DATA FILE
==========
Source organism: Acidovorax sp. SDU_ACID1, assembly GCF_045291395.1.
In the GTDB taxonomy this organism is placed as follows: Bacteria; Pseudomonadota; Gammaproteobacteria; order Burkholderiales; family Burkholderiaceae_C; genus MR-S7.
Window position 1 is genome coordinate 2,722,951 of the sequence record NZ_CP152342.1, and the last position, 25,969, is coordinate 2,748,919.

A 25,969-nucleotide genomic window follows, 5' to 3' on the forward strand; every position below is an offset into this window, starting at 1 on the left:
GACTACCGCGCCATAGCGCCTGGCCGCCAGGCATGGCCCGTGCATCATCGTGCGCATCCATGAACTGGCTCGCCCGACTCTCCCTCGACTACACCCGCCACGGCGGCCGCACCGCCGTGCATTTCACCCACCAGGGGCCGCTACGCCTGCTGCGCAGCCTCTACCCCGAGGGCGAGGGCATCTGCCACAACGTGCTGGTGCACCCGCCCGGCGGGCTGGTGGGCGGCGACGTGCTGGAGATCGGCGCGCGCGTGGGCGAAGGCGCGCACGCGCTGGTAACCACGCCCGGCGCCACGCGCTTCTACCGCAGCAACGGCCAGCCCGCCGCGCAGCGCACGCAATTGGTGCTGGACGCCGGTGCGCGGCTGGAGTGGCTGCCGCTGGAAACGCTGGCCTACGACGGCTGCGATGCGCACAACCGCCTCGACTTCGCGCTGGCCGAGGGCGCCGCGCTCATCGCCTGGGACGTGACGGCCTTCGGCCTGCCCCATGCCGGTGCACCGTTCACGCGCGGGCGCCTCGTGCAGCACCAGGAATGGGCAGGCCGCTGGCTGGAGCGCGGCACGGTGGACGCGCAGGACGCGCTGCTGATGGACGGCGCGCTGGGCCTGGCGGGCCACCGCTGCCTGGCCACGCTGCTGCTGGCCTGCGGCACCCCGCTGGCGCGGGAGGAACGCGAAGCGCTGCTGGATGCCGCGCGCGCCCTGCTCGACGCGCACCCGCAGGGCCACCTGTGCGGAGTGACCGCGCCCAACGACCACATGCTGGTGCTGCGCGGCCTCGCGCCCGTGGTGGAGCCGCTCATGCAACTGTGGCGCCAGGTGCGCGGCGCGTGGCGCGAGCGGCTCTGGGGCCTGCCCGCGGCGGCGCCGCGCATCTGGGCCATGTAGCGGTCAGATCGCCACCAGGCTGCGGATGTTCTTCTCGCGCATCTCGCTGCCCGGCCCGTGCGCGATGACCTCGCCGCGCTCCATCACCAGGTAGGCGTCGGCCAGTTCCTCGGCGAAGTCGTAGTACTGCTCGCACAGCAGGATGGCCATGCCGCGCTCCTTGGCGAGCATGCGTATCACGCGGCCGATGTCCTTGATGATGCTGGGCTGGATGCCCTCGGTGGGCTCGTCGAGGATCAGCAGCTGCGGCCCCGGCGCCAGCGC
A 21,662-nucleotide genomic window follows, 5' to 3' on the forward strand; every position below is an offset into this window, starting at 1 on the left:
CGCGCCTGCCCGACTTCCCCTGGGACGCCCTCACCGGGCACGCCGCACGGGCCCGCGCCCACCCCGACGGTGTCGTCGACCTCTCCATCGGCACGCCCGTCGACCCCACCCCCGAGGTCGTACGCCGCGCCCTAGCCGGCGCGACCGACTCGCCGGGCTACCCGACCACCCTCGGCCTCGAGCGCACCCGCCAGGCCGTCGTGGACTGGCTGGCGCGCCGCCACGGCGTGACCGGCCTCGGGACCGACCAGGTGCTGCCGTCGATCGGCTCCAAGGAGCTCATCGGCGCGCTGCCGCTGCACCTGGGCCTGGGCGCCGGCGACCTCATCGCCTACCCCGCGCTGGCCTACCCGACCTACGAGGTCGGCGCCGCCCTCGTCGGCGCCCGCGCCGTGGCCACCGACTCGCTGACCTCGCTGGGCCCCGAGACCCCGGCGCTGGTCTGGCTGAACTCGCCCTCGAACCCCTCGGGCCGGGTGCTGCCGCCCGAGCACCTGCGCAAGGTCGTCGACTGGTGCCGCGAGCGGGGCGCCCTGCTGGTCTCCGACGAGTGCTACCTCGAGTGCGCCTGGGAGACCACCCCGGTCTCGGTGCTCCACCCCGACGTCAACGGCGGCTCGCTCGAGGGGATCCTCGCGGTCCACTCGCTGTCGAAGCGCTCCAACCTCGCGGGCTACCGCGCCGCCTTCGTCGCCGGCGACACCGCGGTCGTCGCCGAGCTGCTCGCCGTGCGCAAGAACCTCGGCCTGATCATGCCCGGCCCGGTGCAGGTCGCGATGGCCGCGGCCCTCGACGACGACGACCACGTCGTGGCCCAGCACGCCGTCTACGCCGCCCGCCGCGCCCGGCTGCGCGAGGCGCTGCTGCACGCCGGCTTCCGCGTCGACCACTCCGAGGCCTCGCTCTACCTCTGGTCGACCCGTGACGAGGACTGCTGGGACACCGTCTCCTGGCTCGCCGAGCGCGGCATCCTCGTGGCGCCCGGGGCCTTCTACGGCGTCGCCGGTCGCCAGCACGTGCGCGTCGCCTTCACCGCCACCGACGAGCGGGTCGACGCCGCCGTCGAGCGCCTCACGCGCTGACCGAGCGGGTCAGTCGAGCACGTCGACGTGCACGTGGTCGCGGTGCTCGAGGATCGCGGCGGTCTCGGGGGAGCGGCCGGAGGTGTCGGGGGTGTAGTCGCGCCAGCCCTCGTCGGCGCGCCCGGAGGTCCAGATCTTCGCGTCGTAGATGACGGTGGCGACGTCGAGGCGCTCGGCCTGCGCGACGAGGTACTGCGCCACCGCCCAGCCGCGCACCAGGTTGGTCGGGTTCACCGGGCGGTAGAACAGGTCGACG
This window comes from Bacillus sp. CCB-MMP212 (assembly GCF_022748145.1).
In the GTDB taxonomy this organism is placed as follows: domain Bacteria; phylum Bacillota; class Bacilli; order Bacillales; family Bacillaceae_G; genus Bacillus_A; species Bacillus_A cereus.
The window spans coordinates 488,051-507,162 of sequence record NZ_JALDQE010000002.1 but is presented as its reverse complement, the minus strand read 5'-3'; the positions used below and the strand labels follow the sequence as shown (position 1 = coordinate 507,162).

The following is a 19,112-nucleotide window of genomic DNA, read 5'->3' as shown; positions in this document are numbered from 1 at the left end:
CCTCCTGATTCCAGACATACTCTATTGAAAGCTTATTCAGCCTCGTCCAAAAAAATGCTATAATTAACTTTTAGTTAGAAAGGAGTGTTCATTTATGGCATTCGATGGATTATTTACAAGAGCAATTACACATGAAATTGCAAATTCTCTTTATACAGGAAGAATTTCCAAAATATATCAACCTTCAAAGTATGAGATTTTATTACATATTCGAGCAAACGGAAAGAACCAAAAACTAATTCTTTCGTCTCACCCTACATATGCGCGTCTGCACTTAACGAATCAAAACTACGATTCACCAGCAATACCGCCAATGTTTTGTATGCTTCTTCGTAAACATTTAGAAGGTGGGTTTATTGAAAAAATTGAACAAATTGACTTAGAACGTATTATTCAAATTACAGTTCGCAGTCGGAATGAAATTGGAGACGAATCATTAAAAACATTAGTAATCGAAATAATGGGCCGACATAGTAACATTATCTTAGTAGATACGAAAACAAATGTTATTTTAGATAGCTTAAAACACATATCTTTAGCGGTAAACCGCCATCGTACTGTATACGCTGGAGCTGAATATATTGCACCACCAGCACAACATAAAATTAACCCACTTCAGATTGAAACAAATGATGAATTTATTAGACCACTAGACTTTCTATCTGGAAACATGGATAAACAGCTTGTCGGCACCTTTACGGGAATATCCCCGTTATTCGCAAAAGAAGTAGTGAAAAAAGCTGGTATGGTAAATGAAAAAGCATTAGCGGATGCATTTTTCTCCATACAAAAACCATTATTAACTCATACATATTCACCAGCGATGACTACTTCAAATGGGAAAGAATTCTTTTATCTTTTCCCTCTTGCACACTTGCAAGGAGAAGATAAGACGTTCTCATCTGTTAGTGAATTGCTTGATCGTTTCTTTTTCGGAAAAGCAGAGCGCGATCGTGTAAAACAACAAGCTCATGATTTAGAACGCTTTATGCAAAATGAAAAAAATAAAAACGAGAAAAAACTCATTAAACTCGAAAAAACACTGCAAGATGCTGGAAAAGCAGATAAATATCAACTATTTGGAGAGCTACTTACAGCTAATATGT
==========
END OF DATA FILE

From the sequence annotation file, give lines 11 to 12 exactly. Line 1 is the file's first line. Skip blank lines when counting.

The following is a 19,112-nucleotide window of genomic DNA, read 5'->3' as shown; positions in this document are numbered from 1 at the left end:
CCTCCTGATTCCAGACATACTCTATTGAAAGCTTATTCAGCCTCGTCCAAAAAAATGCTATAATTAACTTTTAGTTAGAAAGGAGTGTTCATTTATGGCATTCGATGGATTATTTACAAGAGCAATTACACATGAAATTGCAAATTCTCTTTATACAGGAAGAATTTCCAAAATATATCAACCTTCAAAGTATGAGATTTTATTACATATTCGAGCAAACGGAAAGAACCAAAAACTAATTCTTTCGTCTCACCCTACATATGCGCGTCTGCACTTAACGAATCAAAACTACGATTCACCAGCAATACCGCCAATGTTTTGTATGCTTCTTCGTAAACATTTAGAAGGTGGGTTTATTGAAAAAATTGAACAAATTGACTTAGAACGTATTATTCAAATTACAGTTCGCAGTCGGAATGAAATTGGAGACGAATCATTAAAAACATTAGTAATCGAAATAATGGGCCGACATAGTAACATTATCTTAGTAGATACGAAAACAAATGTTATTTTAGATAGCTTAAAACACATATCTTTAGCGGTAAACCGCCATCGTACTGTATACGCTGGAGCTGAATATATTGCACCACCAGCACAACATAAAATTAACCCACTTCAGATTGAAACAAATGATGAATTTATTAGACCACTAGACTTTCTATCTGGAAACATGGATAAACAGCTTGTCGGCACCTTTACGGGAATATCCCCGTTATTCGCAAAAGAAGTAGTGAAAAAAGCTGGTATGGTAAATGAAAAAGCATTAGCGGATGCATTTTTCTCCATACAAAAACCATTATTAACTCATACATATTCACCAGCGATGACTACTTCAAATGGGAAAGAATTCTTTTATCTTTTCCCTCTTGCACACTTGCAAGGAGAAGATAAGACGTTCTCATCTGTTAGTGAATTGCTTGATCGTTTCTTTTTCGGAAAAGCAGAGCGCGATCGTGTAAAACAACAAGCTCATGATTTAGAACGCTTTATGCAAAATGAAAAAAATAAAAACGAGAAAAAACTCATTAAACTCGAAAAAACACTGCAAGATGCTGGAAAAGCAGATAAATATCAACTATTTGGAGAGCTACTTACAGCTAATATGT